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Working in Italy?

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Brandon Le Clerk

Living in Italy, from South Africa

"What I really love about InterNations? Making new business contacts and friends in real life. This is a unique plattform."

Li Wang

Living in Italy, from China

"At my first InterNations Rome Get-Together I met more expats then expected. InterNations made is so easy to settle in."

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Italy at a Glance

How and Where to Find a Job in Italy

Are you planning on working in Italy as part of an expat assignment — or on your own? Let us give you a first glimpse of what to expect! Our InterNations guide to working in Italy covers all the essential info you need for your relocation, such as visas, permits, and tips for the job search.

Tips for Job Seekers

If you do not want to teach English and would like to try your luck searching for jobs in the conventional way, here are some tips:

Be assertive and sound confident of yourself and your skills.

Translate your CV into Italian. If you are not fluent in Italian, it is worthwhile to spend the money on a professional translator.

Be honest about your Italian language skills, as potential employers will put you to the test in an interview.

Check local and regional job listings in newspapers and go to companies in person. People tend to remember faces rather than names. Making a personal impression on a potential employer may benefit you in the long run.

Also, be sure to have all your university degrees and certificates translated into Italian. This will show your commitment to blending in with Italian culture and your sincerity in finding work.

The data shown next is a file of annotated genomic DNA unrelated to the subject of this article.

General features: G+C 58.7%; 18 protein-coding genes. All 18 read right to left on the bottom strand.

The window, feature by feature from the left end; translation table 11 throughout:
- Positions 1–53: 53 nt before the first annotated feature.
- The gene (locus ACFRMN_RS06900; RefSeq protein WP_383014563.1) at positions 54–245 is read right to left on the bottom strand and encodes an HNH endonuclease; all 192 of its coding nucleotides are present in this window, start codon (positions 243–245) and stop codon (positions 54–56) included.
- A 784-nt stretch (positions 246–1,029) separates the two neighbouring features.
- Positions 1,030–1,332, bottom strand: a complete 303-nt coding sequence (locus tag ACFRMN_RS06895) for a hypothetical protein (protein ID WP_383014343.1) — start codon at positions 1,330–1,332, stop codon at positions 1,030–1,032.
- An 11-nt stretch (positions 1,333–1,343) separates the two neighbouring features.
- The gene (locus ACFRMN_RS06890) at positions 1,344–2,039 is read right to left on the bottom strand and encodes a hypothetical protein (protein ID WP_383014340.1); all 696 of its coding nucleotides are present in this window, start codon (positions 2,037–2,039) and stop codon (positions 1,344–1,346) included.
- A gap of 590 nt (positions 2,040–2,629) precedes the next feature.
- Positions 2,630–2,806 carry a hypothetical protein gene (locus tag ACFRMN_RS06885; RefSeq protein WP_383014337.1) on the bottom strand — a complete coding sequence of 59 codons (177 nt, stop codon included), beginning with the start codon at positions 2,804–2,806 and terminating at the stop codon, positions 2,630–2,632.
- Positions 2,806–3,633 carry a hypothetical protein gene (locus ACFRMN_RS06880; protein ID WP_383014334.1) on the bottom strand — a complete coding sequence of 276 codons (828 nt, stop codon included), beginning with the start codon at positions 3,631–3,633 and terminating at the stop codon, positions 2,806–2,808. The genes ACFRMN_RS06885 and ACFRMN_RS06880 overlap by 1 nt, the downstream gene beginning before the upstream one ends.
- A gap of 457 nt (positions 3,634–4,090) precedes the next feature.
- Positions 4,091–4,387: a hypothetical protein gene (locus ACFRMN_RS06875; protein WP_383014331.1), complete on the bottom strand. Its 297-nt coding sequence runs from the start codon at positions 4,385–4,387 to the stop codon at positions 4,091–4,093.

Most European university degrees are accepted by Italian employers. If you, however, have a degree from the United States, for example, you may want to contact a local university and see what the equivalent in Italy is.

Rome

Of course, where to go about searching for a job is closely related to which line of work you are in and which industry you would like to join. When thinking of Italy, Rome automatically comes to mind.

Rome houses dozens of diplomatic missions, the foreign offices of international media, and numerous companies from the service industry, e.g. tourism or professional services. In addition, Rome is home to a big international airport and many international schools, which might be a deciding factor for expats moving with their families.

Milan

For any bankers seeking new challenges in their lives and thinking of giving Italy a try, moving up north to Milan might be their best bet.

Despite the economic crisis that has shaken the finance sector, Milan is still one of the world’s largest financial centers. And, the current recession notwithstanding, people in Milan have the highest average income in Italy. It is the seat of the Italian stock exchange, and many international banks have set up shop in Milan as well.

Today, Milan is a leading exporter of textiles and garments. Fashion labels such as Prada, Valentino, and Versace have their headquarters there. It is also a very touristic city and thus a good destination if you are in the tourist business.

Sicily and Sardinia

Sicily and Sardinia are also not a bad place to settle down if you want to become self-employed in the tourist business. Although the two islands are practically overflowing with tourism offices and hotels, if you are convinced that your business sets itself apart from the rest, it is certainly worth a try.

Remember that you must be a legal resident to apply for self-employment and that you will be paying social security contributions and health insurance on your own.

 

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InterNations Expat Magazine